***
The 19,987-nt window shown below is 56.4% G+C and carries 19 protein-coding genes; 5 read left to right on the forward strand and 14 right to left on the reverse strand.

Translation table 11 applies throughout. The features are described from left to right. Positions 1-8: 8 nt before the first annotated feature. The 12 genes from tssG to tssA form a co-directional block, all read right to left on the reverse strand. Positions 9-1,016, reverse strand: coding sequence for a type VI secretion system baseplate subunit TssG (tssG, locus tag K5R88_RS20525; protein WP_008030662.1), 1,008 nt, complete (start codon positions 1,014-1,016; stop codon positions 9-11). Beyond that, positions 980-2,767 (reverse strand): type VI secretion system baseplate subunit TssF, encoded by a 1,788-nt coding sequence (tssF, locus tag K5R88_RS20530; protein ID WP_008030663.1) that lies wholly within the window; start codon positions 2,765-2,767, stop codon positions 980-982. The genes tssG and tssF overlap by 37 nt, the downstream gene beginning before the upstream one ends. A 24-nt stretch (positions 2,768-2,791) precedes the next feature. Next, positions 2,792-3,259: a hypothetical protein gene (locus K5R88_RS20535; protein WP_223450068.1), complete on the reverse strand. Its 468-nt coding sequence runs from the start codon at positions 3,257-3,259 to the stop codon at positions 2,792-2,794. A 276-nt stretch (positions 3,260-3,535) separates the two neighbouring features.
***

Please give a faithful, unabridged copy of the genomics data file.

The 19,987-nt window shown below is 56.4% G+C and carries 19 protein-coding genes; 5 read left to right on the forward strand and 14 right to left on the reverse strand.

Translation table 11 applies throughout. The features are described from left to right. Positions 1-8: 8 nt before the first annotated feature. The 12 genes from tssG to tssA form a co-directional block, all read right to left on the reverse strand. Positions 9-1,016, reverse strand: coding sequence for a type VI secretion system baseplate subunit TssG (tssG, locus tag K5R88_RS20525; protein WP_008030662.1), 1,008 nt, complete (start codon positions 1,014-1,016; stop codon positions 9-11). Beyond that, positions 980-2,767 (reverse strand): type VI secretion system baseplate subunit TssF, encoded by a 1,788-nt coding sequence (tssF, locus tag K5R88_RS20530; protein ID WP_008030663.1) that lies wholly within the window; start codon positions 2,765-2,767, stop codon positions 980-982. The genes tssG and tssF overlap by 37 nt, the downstream gene beginning before the upstream one ends. A 24-nt stretch (positions 2,768-2,791) precedes the next feature. Next, positions 2,792-3,259: a hypothetical protein gene (locus K5R88_RS20535; protein WP_223450068.1), complete on the reverse strand. Its 468-nt coding sequence runs from the start codon at positions 3,257-3,259 to the stop codon at positions 2,792-2,794. A 276-nt stretch (positions 3,260-3,535) separates the two neighbouring features.